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Octyl methoxycinnamate is a chemical ingredient found in some brands of sunscreen and lip balm that blocks UV-B rays from the sun to protect the skin against harmful radiation. It is considered the most commonly used chemical for blocking UV-B rays. Controversy exists over whether or not octyl methoxycinnamate may harm humans who use products with the chemical in them. The chemical is termed octyl methoxycinnamate by the International Nomenclature of Cosmetic Ingredients (INCI), which provides names for certain chemicals and other ingredients used in soaps, cosmetics and related ingredients. It is referred to as octinoxate according to the United States Adopted Names (USAN), which provides individual names for pharmaceutical products sold in the United States.
The chemical is an organic compound formed from methoxycinnamic acid and 2-ethylhexanol. When mixed together, they form a clear liquid that does not dissolve in water. It can absorb UV-B rays from the sun but does not protect against UV-A rays. Both types of rays are dangerous to humans, and other ingredients may be included in sunblocks and lip balms to offer full protection.
Sunblock functions by absorbing certain wavelengths of light. The chemicals and ingredients in sunblocks are designed to absorb light at the specific wavelengths the sun emits. The thickness of the sunblock itself also forms a physical barrier to protect the skin as well as the chemical barrier provided from the ingredients. Different varieties of sunblock provide differing levels of protection. Thinner sunblocks may feel more comfortable to apply but may not protect the user as well as the stronger, typically thicker sunblocks.
Safety concerns over octyl methoxycinnamate arise from the possibility that the chemical may break down and absorb into the user's skin when it comes into contact with sunlight. Chemical reactions that occur then happen underneath the protective barrier a person's skin provides and may be absorbed into the body. This may lead to temporary problems such as skin irritation or long-term problems such as increasing the user's risk of developing cancer and causing the skin to age more quickly.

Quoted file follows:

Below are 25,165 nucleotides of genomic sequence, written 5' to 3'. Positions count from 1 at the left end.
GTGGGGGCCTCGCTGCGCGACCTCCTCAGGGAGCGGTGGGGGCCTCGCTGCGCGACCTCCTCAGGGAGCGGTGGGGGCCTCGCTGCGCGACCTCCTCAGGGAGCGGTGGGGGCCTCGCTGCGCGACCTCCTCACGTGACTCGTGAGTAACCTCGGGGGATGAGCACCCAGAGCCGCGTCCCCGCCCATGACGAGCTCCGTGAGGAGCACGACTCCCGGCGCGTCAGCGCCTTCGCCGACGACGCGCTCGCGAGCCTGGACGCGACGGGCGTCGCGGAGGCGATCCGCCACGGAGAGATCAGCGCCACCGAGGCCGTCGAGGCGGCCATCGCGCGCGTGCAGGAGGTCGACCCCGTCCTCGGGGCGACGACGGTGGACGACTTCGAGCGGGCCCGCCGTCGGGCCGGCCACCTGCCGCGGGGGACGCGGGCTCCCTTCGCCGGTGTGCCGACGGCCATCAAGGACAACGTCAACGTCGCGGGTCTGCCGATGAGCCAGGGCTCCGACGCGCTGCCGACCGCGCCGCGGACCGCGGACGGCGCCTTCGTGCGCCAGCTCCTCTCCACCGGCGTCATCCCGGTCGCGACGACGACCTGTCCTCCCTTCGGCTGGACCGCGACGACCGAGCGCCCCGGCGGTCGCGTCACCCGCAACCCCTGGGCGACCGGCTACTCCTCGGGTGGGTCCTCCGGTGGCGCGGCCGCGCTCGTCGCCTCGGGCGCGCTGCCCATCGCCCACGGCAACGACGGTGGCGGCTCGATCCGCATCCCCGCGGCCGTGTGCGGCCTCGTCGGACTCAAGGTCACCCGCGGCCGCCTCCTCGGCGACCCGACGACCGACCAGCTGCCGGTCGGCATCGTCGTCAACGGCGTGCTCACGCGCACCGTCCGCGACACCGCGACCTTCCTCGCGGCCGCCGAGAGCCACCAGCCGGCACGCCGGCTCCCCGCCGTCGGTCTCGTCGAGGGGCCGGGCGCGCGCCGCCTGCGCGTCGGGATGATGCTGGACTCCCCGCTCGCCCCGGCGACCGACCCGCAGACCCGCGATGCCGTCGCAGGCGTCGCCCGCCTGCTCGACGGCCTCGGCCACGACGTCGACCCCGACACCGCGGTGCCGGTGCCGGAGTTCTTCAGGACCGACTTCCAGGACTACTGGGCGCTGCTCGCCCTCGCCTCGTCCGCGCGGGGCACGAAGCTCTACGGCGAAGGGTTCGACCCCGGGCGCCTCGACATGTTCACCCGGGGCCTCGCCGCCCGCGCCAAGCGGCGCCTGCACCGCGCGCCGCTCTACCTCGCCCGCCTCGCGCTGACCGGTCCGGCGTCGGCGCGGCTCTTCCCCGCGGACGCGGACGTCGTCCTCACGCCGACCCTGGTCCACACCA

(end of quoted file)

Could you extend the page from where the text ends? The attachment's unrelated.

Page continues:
Though tests have been performed, no conclusive evidence has been found and it is uncertain what the exact effects of octyl methoxycinnamate are. More research is needed to determine whether or not the chemical poses a risk when used in products applied to the skin. Until then, users can try other methods to protect themselves against the sun and check the ingredients in the sunscreens and lip balms they use.
@indigomoth - For one thing, it's not an either or choice, as there are plenty of sunscreens that don't include this ingredient. And, for another, they haven't just given the chemical to rats and seen problems.
Actually, they have measured it in humans that after exposing skin to octyl methoxycinnamate and then to the sun there is an increase in free radicals in the skin. Free radicals are what cause skin cancer, and other kinds of cancer as well. Now, they don't know for sure what's actually happening, and how this affects people in the long term. And, yes, they don't know if you are more at risk using sunscreen with the ingredient, or not using sunscreen at all.
probably you're better off using it. But, since there are sunscreens which don't contain it, it's not a choice you need to make. Better to be safe than sorry and just go with a sunscreen that doesn't contain the controversial ingredient.
Personally, I think that the fuss over octyl methoxycinnamate is ridiculous. Generally, what seems to happen is they give a huge amount of the chemical to a lab animal and then make a fuss when this enormous amount no human is likely to be exposed to makes the animal sick.
On the other hand, it's been shown that use of sunscreen will absolutely decrease your risk of skin cancer.
So, you can forgo the sunscreen for some kind of perceived slight risk, and increase your chances of actually getting skin cancer, or you can just risk maybe having a slight increase of cancer risk from using octyl methoxycinnamate.
You really have to make sure that your sunblock is going to protect you from both UV-A and UV-B rays. Just protecting you from one is not enough.
UV-A is actually the kind that often isn't blocked by sunscreens and that's the one you need to check for. You might not even realize the sunscreen isn't blocking this kind of ray, because it doesn't burn your skin, but it still increases the chances of skin cancer if you are exposed to it.
Generally, if a sunscreen is recommended by a skin cancer organization, particularly a national one like the American Cancer Society, you can trust that it will block the sun properly.
But don't take it for granted, just because it says it blocks "UV rays" that it blocks both A and B.
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